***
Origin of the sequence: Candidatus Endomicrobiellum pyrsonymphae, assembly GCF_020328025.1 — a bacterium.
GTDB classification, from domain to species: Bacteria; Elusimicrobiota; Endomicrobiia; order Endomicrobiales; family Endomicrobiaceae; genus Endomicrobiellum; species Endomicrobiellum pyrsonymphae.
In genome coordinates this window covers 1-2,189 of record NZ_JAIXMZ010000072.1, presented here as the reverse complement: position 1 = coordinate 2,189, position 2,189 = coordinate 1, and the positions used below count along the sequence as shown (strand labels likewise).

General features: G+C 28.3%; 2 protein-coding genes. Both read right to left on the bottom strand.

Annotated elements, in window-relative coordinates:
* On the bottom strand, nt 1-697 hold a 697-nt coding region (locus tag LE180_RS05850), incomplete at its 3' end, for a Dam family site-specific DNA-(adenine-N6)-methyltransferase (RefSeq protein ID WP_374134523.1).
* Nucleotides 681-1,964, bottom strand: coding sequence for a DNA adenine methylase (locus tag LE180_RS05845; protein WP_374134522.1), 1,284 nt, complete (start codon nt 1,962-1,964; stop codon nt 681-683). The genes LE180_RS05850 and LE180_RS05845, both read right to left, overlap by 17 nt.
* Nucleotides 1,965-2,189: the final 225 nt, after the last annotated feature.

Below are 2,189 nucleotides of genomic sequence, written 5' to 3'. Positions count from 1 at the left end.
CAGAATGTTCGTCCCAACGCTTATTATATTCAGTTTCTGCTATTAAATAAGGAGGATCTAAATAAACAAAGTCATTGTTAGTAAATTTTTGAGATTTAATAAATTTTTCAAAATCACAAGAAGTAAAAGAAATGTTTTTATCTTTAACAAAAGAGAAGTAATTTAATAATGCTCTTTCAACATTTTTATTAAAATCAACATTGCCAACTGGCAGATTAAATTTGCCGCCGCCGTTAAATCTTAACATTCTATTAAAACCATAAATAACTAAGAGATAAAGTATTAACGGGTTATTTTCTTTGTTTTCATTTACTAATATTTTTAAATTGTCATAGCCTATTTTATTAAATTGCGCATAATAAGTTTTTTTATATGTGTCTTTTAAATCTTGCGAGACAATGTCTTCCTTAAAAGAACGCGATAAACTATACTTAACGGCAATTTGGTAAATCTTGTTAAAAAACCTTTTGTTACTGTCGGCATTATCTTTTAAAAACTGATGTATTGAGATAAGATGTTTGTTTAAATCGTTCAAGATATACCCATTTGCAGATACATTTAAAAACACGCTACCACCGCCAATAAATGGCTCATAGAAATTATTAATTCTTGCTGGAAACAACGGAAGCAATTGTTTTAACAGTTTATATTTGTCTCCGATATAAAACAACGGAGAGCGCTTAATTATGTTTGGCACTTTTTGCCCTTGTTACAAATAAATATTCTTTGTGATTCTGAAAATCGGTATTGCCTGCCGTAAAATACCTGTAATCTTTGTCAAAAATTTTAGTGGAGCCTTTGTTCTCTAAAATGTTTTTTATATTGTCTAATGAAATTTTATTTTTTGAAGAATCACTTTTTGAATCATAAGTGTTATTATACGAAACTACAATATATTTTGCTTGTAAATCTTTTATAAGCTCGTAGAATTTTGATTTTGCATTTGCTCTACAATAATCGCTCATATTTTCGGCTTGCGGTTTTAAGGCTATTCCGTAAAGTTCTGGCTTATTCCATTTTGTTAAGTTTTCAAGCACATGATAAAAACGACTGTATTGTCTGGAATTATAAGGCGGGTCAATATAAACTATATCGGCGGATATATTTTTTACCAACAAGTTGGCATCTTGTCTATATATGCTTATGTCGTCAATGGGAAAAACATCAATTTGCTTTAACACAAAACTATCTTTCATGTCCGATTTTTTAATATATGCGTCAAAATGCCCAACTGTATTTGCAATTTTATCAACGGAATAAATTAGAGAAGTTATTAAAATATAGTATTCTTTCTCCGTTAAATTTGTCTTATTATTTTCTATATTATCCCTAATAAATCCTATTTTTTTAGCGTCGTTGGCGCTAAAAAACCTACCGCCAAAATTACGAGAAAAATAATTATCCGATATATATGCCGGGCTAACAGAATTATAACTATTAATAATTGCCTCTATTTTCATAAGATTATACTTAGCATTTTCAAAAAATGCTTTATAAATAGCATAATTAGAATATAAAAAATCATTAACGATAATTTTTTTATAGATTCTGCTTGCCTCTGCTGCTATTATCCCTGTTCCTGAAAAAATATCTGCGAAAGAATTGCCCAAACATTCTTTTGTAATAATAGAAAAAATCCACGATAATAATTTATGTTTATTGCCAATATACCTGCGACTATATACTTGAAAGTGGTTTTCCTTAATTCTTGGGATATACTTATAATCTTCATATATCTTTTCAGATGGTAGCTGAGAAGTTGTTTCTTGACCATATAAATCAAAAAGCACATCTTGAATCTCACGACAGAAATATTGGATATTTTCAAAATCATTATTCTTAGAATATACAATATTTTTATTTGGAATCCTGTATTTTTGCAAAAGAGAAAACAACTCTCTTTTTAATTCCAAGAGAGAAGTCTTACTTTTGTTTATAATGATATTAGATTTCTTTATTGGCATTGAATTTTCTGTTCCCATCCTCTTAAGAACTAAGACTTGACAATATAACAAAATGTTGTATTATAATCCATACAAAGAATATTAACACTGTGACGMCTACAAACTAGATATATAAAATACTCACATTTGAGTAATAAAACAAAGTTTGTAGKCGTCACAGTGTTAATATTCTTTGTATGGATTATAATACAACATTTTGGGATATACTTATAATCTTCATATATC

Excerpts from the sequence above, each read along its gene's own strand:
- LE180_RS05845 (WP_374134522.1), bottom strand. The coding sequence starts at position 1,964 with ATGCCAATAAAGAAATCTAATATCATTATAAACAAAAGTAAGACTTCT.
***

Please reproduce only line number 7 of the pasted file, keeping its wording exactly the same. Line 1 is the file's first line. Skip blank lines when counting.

* Nucleotides 681-1,964, bottom strand: coding sequence for a DNA adenine methylase (locus tag LE180_RS05845; protein WP_374134522.1), 1,284 nt, complete (start codon nt 1,962-1,964; stop codon nt 681-683). The genes LE180_RS05850 and LE180_RS05845, both read right to left, overlap by 17 nt.